331st Meeting – Tuesday, January 25th 2011. 19.30 hrs at the Alliance Française
“Art and Community in Cambodia”
A talk and a short demonstration on circus performance by Phare Ponleu Selpak, the Cambodian Theatre Group
Present: Suriya Smutkupt, Bennett Lerner, Pauline Erara, Richard Indecipherable, Kusuma Venzky-Stalling, David and Mangkhoot, Renee Vines, Shelley Halstead, Hans and Saengdao Bänziger, June Hulley, Mark and Dianne Barber-Riley, Lamar and Chongchit Sripun Robert, Noriko Yabata, Edward Tio, Saraya Thanyacharoen, Yvan Lamotte, Sebastien Tayac, Louis Gabaude, Mensard Thainurak, Estelle Cohenny, Khru Chang, Jackie Ponola. An audience of 26, or so.
Summary of the evening:
The evening commenced with the performers: Pin Phounam, Heng Samnang, Nem Sothea, Chea Sophea, Ngai Sok Heng, Chhuon Chandann, Khuon Kimlor, and Meas Mongkol introducing themselves and then Khuon Det, Artistic Director, and Khuon Reaksmey, Awareness Theatre Manager, gave some background information on Phare Ponleu Selpak:
The name of Phare Ponleu Selpak is the Khmer translation of the phrase ‘brightness of art’. The idea of creative association which would use arts for expression began in 1986 at the Site 2 Refugee Camp on the Thai border during the Khmer Rouge regime where young refugees where given drawing workshops to help them overcome the trauma of war. In 1992, after the refugees returned to their homeland, a group of these Site 2 children pursued this idea. They founded Phare Ponleu Selpak.
Phare Ponleu Selpak (PPS) is a local NGO,
founded in 1994 and based in Battambang
Phare Ponleu Selpak is dedicated to taking care of vulnerable and disadvantaged children in the community of Anchanh village, Ochar commune, Battambang District, through a global intervention combining:
· social services
· formal education
· artistic vocational training
· creative, cultural and educational activities enhancing child’s personal development and community life
PPS enjoys growing national and international
through the quality its artistic schools: circus arts, theater, visual
music. Since 1998, PPS has produced numerous acts and shows that have
performed all over
PPS in partnership with Goutte d'eau (GEcsn) - a child support network, is offering food to more than 70 extremely vulnerable children. The nutrition program is central to PPS strategy towards these children as it makes the other activities possible for these children:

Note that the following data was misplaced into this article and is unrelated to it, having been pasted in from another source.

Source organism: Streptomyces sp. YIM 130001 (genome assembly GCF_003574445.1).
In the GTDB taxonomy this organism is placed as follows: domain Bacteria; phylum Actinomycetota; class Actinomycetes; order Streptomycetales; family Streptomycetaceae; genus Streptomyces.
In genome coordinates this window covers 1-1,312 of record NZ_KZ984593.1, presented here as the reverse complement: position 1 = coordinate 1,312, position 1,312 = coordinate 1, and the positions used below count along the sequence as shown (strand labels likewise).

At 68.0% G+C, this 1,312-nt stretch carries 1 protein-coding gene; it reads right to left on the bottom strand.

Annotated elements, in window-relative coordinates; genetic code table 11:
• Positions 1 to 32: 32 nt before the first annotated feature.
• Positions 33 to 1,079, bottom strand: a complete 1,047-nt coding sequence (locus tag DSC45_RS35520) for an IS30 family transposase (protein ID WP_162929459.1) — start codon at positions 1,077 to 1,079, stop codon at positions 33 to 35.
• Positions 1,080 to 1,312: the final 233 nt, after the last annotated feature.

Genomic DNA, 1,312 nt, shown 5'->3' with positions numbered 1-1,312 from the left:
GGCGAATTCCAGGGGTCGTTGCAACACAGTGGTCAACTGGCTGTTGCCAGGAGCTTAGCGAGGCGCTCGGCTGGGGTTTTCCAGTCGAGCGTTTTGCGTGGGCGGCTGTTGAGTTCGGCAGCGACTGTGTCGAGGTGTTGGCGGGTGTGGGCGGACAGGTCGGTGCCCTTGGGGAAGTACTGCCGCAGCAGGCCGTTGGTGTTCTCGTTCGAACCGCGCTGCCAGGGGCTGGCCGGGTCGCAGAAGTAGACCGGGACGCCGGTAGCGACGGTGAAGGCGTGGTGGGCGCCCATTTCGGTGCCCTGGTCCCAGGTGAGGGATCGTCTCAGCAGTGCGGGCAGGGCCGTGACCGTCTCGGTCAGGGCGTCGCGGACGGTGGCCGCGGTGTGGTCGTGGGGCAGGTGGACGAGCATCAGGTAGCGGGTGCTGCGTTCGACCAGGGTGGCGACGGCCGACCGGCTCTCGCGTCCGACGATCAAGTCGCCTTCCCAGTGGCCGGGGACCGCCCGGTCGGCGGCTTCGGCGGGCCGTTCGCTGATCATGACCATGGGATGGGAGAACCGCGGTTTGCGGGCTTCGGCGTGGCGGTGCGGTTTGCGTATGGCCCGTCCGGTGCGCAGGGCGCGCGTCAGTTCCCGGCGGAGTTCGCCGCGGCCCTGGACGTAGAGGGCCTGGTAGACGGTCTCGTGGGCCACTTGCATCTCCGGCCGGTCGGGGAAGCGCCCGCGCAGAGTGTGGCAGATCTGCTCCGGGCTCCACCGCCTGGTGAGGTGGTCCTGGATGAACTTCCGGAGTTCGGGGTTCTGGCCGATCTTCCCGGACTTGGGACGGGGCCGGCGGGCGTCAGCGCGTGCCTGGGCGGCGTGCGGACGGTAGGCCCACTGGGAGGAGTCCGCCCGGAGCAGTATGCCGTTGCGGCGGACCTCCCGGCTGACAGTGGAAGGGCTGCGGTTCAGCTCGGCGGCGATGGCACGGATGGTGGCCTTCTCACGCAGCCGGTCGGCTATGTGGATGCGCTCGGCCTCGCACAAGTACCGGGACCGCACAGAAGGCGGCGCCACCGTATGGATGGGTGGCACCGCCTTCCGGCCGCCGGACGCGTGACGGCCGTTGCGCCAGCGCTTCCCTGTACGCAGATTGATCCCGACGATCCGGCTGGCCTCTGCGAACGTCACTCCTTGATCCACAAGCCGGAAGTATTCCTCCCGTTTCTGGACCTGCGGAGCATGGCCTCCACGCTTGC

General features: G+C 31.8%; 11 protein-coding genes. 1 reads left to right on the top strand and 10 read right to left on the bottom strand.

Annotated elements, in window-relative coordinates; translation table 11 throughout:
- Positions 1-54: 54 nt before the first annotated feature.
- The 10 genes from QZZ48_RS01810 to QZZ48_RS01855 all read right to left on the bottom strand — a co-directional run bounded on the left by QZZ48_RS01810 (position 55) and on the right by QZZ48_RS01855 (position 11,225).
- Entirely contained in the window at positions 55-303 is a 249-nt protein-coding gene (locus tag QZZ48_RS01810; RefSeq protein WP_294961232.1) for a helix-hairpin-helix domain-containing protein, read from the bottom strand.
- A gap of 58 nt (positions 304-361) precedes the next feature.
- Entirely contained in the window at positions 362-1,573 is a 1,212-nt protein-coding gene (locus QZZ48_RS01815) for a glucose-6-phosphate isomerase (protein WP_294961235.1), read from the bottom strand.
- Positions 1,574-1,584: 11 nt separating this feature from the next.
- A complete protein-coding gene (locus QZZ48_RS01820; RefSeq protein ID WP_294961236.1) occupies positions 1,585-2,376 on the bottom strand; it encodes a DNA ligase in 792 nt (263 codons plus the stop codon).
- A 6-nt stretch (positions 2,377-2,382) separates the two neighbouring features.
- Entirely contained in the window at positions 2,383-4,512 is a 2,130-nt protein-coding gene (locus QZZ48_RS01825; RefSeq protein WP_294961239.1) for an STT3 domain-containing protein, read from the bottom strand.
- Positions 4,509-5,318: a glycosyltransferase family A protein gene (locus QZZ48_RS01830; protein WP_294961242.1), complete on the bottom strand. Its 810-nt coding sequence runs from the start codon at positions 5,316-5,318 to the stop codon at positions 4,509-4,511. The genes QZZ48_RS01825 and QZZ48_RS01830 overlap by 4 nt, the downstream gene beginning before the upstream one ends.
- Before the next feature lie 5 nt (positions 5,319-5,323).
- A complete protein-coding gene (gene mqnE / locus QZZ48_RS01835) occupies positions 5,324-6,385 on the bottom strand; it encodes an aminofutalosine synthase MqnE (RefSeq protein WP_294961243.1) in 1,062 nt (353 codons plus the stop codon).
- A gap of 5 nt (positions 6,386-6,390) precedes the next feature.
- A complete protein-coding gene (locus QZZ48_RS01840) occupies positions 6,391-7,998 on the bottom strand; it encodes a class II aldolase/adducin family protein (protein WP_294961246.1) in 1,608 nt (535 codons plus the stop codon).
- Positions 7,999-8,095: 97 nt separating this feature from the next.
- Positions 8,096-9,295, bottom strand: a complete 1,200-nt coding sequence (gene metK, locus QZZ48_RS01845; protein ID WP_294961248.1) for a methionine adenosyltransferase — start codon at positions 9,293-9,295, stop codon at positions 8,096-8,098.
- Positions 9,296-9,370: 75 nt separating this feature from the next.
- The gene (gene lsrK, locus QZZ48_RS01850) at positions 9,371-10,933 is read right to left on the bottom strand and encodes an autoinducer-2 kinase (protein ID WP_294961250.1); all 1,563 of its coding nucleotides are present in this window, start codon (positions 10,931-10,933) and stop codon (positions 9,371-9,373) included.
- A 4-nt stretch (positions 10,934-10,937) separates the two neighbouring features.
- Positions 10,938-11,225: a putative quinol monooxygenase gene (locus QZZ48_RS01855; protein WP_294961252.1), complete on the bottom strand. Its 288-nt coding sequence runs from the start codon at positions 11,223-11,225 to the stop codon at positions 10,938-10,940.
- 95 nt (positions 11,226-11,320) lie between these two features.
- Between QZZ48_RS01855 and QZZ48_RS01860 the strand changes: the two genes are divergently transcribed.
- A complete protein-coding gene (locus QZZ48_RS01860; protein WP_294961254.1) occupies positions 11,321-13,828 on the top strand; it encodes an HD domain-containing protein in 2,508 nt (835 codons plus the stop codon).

· They do not have to spend time looking for food or money to fulfill their needs
· They are protected from malnutrition which is widely spread in Cambodia, particularly in the case of very poor people
· They are receiving what they need to be able to practice the other activities in the best shape: formal education, artistic, educational and sport activities.
Daily nutrition is given to these children giving them the opportunity to participate in PPS activities promoting their well being, personal blossoming and social reintegration.
· All the children are receiving daily meals at PPS center.
· Each of these children is participating in at least one of the activities proposed by PPS.
· All the children are benefiting from personal counseling and support by PPS social services.
· Moreover, having meals together, these children are reintegrated into social and community relationships which are necessary to their personal development and the building of their future life. PPS is promoting by this mean, and ensuring for these kids, the respect of each child’s right to be properly nourished regardless of their personal history and of their birth.
In 2009 GEcsn will continue in supporting PPS activities in favor of orphans and vulnerable children.
Khuon Det, the Artistic Director, talked about the role of PPS in Cambodian culture and the community
What is the role of arts and culture in development work? What are sample cultural initiatives?
PPS’ development work focuses on rebuilding identities of the most vulnerable children and teenagers encouraging the development of strong personalities, leaderships as well as improving livelihoods. Therefore the practice of art has very direct impact on PPS student’s life because it is a very powerful tool for the blossoming of children and development of their self-confidence. Integrating art and culture in the development work leverages the impact of the help brought to those children for them to become autonomous adult.